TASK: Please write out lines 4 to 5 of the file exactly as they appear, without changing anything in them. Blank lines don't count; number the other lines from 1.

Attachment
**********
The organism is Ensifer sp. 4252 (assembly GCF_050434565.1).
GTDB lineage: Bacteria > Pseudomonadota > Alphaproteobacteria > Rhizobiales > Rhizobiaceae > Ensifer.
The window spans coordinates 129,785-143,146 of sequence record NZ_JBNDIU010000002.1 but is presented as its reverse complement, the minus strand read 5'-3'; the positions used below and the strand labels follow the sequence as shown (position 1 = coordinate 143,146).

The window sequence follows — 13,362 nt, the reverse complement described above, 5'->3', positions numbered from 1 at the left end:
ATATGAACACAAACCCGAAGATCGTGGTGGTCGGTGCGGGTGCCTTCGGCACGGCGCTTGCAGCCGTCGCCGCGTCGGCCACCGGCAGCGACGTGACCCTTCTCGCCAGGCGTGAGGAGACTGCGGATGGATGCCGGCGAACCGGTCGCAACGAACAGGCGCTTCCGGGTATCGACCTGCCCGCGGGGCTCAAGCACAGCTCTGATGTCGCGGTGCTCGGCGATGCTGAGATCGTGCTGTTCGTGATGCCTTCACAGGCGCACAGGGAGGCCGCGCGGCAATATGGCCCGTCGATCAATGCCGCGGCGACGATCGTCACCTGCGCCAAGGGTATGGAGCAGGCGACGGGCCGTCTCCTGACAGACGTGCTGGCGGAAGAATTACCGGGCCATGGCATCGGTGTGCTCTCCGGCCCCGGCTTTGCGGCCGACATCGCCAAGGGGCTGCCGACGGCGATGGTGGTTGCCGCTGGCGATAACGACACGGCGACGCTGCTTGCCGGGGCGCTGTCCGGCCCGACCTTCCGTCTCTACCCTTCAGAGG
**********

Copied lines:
The window sequence follows — 13,362 nt, the reverse complement described above, 5'->3', positions numbered from 1 at the left end:
ATATGAACACAAACCCGAAGATCGTGGTGGTCGGTGCGGGTGCCTTCGGCACGGCGCTTGCAGCCGTCGCCGCGTCGGCCACCGGCAGCGACGTGACCCTTCTCGCCAGGCGTGAGGAGACTGCGGATGGATGCCGGCGAACCGGTCGCAACGAACAGGCGCTTCCGGGTATCGACCTGCCCGCGGGGCTCAAGCACAGCTCTGATGTCGCGGTGCTCGGCGATGCTGAGATCGTGCTGTTCGTGATGCCTTCACAGGCGCACAGGGAGGCCGCGCGGCAATATGGCCCGTCGATCAATGCCGCGGCGACGATCGTCACCTGCGCCAAGGGTATGGAGCAGGCGACGGGCCGTCTCCTGACAGACGTGCTGGCGGAAGAATTACCGGGCCATGGCATCGGTGTGCTCTCCGGCCCCGGCTTTGCGGCCGACATCGCCAAGGGGCTGCCGACGGCGATGGTGGTTGCCGCTGGCGATAACGACACGGCGACGCTGCTTGCCGGGGCGCTGTCCGGCCCGACCTTCCGTCTCTACCCTTCAGAGG